The dirty little secret of a .com CEO

I don’t think this relationship is working out so well… why I am not in love with technology

My phone is incredible… and I can’t stand the thing. My laptop is a miraculous feat of human accomplishment… and quite possibly the work of the devil. Despite running a .com business and spending much of my life connected, I’m not really turned on by the whole digital world. Technology, I’m not in love with you.

We all spend a ridiculous amount of soul-crushing time jumping through electronic hoops. Credit card expired? Get ready for hours of retrieving lost passwords, updating direct debits and swearing at unco-operative websites. In need of a holiday? Prepare for a brutal few days in an online battle with airlines, accommodation providers, car rental agencies and travel insurance providers. It sounds like a pain, but it will all be well worth it when you are lying on a tropical beach… checking your work email.

I dream of driving into the wide blue yonder, far away from mobile coverage and all those incessant pings on my phone. But would that really work? I outsourced the map reading part of my brain to Google years ago. I would probably end up just going around and around in some never-ending loop of toll roads.

I’m horribly dependent on technology. If ever I was thrown in jail and had just one call I don’t think I would even remember anyone’s number. They don’t reside in my brain anymore. I got rid of them as I desperately needed to free up space so I could figure out my accounting software. Instead of being conveniently parked in the squishy grey bits of my head, all this information is stored on some far-flung digital cloud, along with the capital cities I once learnt in geography and all sorts of other rarely accessed facts.

Granted, facts are very 2015 anyway. You can now get by surprisingly well with just opinions and a Twitter account. But I can’t even be bothered with any of that. Being on any social network takes a lot of effort, advanced skills in personal brand management and a willingness to engage in endless hours of unhealthy social comparison. Who’d have thought such a painful, time-consuming exercise would be so popular? It is also an horrific waste. Each day a huge proportion of humanity’s collective capacity is spent simply fishing for ‘likes’ in a swirling digital abyss filled with trolls, narcissists and pouty Photoshopped selfies.

The level of our desperate attention seeking really is astounding. As soon as a camera was connected to a phone we couldn’t get enough; but no longer are our pictures worth 1000 words. They have been cheapened to the point where they now just scream two words over and over again “LIKE ME! LIKE ME! LIKE ME!” We’ve outsourced our self-worth to a bunch of semi-interested semi-friends who may or may not be bothered to plonk their fingers on a small screen. It’s all tragically sad and lonely… but at least it is making Mark Zuckerberg incontinently rich.

Technology is also getting creepy. When Edward Snowden revealed the giant data-sucking hoover that our intelligence agencies operate, I had to apologise to my neighbour in the tinfoil hat for calling him a wacko. He was right. They are watching. They can hear everything I’m saying. If they really want, they can turn on my camera and stare at me as I do naked star jumps in what I once considered the privacy of my own home.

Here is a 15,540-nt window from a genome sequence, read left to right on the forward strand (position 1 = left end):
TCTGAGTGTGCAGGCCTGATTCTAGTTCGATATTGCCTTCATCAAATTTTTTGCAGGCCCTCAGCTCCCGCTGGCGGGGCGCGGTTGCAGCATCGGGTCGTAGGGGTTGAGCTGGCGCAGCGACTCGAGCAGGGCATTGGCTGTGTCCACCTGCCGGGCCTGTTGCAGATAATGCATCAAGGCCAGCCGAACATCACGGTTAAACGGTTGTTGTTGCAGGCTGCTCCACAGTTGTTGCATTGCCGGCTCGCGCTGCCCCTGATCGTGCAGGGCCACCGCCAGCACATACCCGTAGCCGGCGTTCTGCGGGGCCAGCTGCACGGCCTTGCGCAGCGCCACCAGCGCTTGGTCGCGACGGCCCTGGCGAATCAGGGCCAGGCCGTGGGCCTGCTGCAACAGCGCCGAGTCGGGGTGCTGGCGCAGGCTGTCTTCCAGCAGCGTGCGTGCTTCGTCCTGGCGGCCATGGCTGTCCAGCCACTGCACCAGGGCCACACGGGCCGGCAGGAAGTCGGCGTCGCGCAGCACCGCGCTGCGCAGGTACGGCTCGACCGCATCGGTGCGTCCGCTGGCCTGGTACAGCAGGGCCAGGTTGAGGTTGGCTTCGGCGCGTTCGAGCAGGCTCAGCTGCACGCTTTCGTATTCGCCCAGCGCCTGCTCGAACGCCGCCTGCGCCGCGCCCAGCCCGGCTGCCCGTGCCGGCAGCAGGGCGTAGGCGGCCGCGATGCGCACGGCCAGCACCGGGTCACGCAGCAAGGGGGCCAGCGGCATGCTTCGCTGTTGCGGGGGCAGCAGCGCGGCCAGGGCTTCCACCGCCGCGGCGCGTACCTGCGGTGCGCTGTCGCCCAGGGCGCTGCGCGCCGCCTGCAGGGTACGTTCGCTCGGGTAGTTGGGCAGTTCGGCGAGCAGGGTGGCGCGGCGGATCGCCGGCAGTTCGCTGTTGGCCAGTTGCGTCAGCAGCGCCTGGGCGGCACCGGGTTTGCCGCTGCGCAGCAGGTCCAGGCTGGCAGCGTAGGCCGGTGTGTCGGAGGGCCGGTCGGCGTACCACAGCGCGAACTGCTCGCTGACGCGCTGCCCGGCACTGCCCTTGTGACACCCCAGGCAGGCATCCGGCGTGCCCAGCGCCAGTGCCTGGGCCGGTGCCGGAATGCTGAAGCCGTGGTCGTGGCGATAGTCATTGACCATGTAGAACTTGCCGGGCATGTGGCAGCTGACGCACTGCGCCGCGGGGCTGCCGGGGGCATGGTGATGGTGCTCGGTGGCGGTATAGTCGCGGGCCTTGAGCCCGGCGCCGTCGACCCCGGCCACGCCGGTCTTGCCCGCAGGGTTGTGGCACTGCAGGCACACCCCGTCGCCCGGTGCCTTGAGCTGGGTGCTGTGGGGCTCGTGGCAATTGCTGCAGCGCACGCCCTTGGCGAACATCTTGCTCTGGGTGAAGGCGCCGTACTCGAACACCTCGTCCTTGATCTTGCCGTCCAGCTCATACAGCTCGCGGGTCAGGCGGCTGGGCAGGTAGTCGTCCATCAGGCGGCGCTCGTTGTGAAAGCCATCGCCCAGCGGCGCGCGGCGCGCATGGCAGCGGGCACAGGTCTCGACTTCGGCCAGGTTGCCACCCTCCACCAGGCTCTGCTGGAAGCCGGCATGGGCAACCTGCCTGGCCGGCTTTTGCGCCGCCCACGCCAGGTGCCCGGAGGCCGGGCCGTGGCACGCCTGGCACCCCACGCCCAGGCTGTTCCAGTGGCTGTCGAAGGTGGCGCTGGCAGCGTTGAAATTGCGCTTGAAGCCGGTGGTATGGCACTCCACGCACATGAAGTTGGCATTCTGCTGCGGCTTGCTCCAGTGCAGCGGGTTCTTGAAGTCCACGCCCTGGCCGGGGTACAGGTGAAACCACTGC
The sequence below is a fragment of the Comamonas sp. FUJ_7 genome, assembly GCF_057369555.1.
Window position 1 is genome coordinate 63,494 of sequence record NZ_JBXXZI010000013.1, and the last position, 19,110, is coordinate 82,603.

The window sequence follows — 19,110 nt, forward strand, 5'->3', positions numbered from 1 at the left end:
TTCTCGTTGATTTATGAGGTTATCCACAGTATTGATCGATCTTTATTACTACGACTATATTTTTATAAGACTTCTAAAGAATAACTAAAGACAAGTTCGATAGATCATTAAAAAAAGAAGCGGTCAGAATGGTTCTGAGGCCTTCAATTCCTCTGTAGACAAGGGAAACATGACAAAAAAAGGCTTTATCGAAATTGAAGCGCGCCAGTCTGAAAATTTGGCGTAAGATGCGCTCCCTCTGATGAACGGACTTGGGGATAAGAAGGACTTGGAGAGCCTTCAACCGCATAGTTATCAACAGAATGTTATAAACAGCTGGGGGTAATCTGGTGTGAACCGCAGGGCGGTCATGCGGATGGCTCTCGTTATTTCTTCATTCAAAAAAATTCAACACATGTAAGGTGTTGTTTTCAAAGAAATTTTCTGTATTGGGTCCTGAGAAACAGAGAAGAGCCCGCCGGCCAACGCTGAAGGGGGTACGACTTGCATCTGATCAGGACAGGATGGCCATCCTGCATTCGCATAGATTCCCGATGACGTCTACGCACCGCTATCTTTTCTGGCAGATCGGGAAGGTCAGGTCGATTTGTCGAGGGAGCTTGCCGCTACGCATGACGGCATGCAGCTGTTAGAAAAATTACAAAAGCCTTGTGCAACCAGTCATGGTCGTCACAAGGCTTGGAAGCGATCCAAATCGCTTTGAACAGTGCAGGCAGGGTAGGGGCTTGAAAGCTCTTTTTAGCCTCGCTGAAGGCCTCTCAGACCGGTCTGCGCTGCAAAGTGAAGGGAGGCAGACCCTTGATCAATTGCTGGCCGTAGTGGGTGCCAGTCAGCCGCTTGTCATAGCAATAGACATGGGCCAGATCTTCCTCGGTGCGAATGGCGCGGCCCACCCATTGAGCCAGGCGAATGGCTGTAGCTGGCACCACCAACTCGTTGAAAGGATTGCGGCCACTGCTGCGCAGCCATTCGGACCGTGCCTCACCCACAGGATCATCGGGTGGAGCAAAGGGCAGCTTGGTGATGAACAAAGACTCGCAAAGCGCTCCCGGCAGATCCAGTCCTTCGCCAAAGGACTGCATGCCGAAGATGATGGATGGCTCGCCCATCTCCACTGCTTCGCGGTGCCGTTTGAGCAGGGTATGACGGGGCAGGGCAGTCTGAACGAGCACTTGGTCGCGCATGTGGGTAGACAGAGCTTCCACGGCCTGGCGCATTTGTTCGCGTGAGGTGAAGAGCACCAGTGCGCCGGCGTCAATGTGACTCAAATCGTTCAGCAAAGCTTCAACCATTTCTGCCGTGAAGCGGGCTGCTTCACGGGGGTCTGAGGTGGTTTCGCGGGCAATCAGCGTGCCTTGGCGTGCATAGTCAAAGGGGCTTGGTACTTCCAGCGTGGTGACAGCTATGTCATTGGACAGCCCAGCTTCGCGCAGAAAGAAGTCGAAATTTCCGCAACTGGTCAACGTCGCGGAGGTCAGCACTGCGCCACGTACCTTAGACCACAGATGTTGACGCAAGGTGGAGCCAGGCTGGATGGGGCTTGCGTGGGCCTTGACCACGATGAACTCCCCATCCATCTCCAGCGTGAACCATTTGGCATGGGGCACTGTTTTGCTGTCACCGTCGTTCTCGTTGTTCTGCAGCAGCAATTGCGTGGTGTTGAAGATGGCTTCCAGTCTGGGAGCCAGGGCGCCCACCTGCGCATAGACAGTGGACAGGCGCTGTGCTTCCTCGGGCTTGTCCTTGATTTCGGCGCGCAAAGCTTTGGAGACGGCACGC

As technology has evolved, we’ve also been lumped with the burden of choice. Right now, you could be reading 25,000 other articles where someone is madly ranting about the evils of technology. No doubt, there is at least one better than this and you’re missing out. Disappointing, isn’t it? But what are you going to do? Turn on the TV and you will have to decide between thousands of different shows on multiple different online platforms. You will then spend the next half an hour torturously flicking about, before settling on a re-run of some horrible Adam Sandler movie that you were ashamed to watch the first time around.

It wasn’t supposed to be like this. Technology was supposed to serve our needs. It was supposed to save us time, so we could all work 3-hour weeks and fluff about the rest of the time creating art, starting experimental punk bands and racing hoverboards.

But what can we do about it?

My theory is: Don’t get angry — get outside. Yes, leave that stupid phone behind and go for a walk. Feel the sun on your skin. Listen to the birds. Smell the flowers. It’s really quite simple, but highly restorative. These days they call it ‘mindfulness’ but for millennia it was just how humans lived.

Of course, as a 21st century being you can’t escape technology completely… but you can try not to be a slave to it. How many hours a week do you really want to spend managing that social media profile? How many photos will you actually look at ever again? How many options do you want to analyse before making any choice?

Ditch that fear of missing out and embrace the glorious old-world notion of taking it slow. Rather than rushing through the self-scan at the supermarket, wait in line for the lovely human. Rather than nuking a ready meal, take time to cook something nice, then sit down with the people you love, have a conversation and really savour that meal. And if you feel like doing naked star jumps in the privacy of your own home, do naked star jumps like no one is watching!

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